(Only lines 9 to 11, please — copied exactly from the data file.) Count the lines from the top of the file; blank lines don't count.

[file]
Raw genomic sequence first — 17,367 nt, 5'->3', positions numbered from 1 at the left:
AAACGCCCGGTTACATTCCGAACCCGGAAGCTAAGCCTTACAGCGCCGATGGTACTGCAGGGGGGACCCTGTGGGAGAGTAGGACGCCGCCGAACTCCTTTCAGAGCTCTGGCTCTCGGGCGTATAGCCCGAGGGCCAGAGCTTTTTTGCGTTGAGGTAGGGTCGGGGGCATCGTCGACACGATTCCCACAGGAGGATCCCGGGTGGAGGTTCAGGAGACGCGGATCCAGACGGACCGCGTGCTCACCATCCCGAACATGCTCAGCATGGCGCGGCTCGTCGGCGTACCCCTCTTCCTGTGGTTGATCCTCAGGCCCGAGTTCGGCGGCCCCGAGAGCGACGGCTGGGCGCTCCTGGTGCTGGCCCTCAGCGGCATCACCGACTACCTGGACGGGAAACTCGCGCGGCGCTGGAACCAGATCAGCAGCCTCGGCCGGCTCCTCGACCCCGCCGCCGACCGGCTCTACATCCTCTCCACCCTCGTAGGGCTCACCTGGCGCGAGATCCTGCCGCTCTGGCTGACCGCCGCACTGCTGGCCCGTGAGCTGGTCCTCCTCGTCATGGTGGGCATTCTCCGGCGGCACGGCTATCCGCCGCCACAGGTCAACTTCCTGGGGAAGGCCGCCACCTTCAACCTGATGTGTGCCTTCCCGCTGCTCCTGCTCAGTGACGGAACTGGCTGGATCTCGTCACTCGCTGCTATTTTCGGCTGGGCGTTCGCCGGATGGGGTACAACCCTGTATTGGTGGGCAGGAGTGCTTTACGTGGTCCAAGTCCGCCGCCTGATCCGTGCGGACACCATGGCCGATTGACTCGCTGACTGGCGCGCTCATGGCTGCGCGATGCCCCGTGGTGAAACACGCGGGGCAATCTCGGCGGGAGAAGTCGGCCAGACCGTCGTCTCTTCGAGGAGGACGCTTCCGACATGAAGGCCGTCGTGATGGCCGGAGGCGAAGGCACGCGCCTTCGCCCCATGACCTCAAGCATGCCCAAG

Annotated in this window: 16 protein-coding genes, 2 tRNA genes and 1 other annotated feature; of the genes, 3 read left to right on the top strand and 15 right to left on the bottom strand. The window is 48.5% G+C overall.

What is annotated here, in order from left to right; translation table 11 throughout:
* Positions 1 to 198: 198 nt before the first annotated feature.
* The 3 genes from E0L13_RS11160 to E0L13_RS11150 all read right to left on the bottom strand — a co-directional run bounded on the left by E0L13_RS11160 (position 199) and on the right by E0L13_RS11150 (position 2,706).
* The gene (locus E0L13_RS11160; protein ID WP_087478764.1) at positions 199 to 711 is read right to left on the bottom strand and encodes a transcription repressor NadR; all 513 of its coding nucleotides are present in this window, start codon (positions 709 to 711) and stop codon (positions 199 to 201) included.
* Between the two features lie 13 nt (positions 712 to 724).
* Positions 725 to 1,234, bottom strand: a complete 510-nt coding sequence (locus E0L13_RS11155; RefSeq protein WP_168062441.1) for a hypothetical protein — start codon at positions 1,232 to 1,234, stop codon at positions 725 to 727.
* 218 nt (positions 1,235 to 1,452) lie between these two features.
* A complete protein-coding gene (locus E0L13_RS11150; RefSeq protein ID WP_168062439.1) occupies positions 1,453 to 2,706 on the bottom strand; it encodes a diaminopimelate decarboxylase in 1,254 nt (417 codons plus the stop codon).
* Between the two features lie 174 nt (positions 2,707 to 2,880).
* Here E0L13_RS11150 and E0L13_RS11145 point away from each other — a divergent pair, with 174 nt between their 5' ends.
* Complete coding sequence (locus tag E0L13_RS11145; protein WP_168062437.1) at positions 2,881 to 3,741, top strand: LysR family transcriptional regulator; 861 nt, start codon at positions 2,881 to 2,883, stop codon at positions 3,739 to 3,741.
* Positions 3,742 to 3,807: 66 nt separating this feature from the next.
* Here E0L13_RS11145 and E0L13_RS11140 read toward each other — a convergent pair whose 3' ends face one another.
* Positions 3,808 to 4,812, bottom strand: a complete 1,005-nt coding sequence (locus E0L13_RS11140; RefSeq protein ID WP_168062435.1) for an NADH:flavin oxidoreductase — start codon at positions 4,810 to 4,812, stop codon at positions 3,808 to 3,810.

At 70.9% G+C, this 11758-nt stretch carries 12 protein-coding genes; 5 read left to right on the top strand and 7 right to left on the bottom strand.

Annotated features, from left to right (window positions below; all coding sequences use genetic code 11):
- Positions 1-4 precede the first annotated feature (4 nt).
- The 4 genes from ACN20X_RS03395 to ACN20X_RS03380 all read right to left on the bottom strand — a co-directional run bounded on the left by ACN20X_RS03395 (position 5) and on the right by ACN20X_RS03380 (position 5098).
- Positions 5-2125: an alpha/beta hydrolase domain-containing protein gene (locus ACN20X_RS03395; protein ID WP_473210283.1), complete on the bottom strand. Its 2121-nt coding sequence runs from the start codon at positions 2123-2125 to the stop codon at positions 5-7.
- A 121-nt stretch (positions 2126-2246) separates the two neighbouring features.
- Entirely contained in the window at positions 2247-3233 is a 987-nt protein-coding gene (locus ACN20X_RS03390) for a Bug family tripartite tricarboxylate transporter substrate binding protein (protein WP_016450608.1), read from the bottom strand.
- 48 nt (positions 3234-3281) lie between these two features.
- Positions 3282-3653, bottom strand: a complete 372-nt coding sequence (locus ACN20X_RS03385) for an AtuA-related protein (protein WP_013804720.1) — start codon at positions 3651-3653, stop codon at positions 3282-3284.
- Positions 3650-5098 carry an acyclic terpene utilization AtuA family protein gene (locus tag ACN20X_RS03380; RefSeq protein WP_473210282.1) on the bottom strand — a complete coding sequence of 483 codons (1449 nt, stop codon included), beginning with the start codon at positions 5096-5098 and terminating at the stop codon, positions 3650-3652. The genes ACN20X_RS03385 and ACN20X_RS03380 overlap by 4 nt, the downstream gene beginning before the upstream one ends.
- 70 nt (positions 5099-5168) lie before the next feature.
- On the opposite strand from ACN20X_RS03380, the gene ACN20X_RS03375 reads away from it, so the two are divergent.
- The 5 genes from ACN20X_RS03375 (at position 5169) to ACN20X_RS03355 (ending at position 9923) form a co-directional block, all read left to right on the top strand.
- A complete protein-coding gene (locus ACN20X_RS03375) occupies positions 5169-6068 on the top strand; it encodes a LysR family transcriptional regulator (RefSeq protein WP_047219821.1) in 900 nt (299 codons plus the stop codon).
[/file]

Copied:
* Positions 725 to 1,234, bottom strand: a complete 510-nt coding sequence (locus E0L13_RS11155; RefSeq protein WP_168062441.1) for a hypothetical protein — start codon at positions 1,232 to 1,234, stop codon at positions 725 to 727.
* 218 nt (positions 1,235 to 1,452) lie between these two features.
* A complete protein-coding gene (locus E0L13_RS11150; RefSeq protein ID WP_168062439.1) occupies positions 1,453 to 2,706 on the bottom strand; it encodes a diaminopimelate decarboxylase in 1,254 nt (417 codons plus the stop codon).